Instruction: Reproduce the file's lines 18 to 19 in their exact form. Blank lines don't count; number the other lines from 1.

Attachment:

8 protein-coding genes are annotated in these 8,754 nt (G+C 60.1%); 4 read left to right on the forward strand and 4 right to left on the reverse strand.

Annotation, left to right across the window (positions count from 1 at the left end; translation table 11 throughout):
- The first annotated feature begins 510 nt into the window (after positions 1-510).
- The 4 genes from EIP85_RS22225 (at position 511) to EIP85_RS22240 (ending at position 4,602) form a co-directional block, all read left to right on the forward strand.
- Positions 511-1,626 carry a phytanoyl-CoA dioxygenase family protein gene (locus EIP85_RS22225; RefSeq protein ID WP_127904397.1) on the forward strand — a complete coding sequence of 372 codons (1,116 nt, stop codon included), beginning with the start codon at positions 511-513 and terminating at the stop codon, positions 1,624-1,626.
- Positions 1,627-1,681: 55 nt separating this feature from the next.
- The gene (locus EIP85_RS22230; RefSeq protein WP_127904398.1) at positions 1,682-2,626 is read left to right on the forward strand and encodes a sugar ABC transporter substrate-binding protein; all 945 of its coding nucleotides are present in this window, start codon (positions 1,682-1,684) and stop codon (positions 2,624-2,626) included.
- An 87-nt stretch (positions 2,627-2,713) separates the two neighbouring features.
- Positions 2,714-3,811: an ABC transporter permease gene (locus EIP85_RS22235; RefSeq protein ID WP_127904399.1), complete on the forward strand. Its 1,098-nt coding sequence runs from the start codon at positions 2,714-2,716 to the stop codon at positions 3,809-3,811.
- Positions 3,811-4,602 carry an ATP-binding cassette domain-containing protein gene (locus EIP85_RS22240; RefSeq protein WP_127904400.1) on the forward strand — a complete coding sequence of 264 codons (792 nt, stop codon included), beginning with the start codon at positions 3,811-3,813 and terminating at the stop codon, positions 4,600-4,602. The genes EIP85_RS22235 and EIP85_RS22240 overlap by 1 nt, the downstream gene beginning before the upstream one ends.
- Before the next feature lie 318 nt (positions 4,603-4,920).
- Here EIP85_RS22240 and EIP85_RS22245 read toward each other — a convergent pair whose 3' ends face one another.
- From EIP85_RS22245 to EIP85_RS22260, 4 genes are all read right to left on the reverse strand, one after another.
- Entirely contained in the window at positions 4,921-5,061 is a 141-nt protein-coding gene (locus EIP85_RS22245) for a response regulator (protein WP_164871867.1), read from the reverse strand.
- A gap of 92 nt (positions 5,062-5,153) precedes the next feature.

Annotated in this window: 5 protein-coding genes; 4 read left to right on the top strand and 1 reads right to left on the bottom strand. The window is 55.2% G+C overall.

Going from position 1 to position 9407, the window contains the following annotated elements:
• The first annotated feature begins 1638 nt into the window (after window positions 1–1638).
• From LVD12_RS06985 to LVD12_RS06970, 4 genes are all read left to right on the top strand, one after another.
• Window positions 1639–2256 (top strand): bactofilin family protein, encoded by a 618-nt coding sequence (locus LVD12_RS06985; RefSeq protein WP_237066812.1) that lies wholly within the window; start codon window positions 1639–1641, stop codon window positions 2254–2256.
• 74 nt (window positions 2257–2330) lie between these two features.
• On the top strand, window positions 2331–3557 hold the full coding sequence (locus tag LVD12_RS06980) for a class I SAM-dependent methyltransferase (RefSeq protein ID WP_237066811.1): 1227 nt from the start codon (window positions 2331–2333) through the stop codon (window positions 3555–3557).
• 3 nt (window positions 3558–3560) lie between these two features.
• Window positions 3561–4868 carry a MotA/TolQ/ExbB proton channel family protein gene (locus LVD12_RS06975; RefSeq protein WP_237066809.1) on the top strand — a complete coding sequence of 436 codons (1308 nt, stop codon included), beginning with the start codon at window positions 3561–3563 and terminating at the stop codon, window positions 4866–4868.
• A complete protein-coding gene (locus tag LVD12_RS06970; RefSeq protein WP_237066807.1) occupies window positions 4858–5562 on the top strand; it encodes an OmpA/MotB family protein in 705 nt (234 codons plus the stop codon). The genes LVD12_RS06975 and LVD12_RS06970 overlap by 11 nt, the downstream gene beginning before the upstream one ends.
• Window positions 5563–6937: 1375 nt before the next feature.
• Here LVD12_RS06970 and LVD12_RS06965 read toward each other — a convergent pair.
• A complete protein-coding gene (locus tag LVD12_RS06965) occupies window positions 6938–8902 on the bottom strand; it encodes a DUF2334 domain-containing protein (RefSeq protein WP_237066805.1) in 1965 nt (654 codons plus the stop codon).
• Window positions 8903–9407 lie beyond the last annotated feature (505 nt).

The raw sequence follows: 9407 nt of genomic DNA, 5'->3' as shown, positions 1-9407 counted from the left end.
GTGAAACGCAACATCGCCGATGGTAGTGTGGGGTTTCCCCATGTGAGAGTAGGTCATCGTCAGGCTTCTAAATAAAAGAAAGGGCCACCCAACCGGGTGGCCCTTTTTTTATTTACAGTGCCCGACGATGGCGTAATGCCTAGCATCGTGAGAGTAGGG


• The first annotated feature begins 1638 nt into the window (after window positions 1–1638).
• From LVD12_RS06985 to LVD12_RS06970, 4 genes are all read left to right on the top strand, one after another.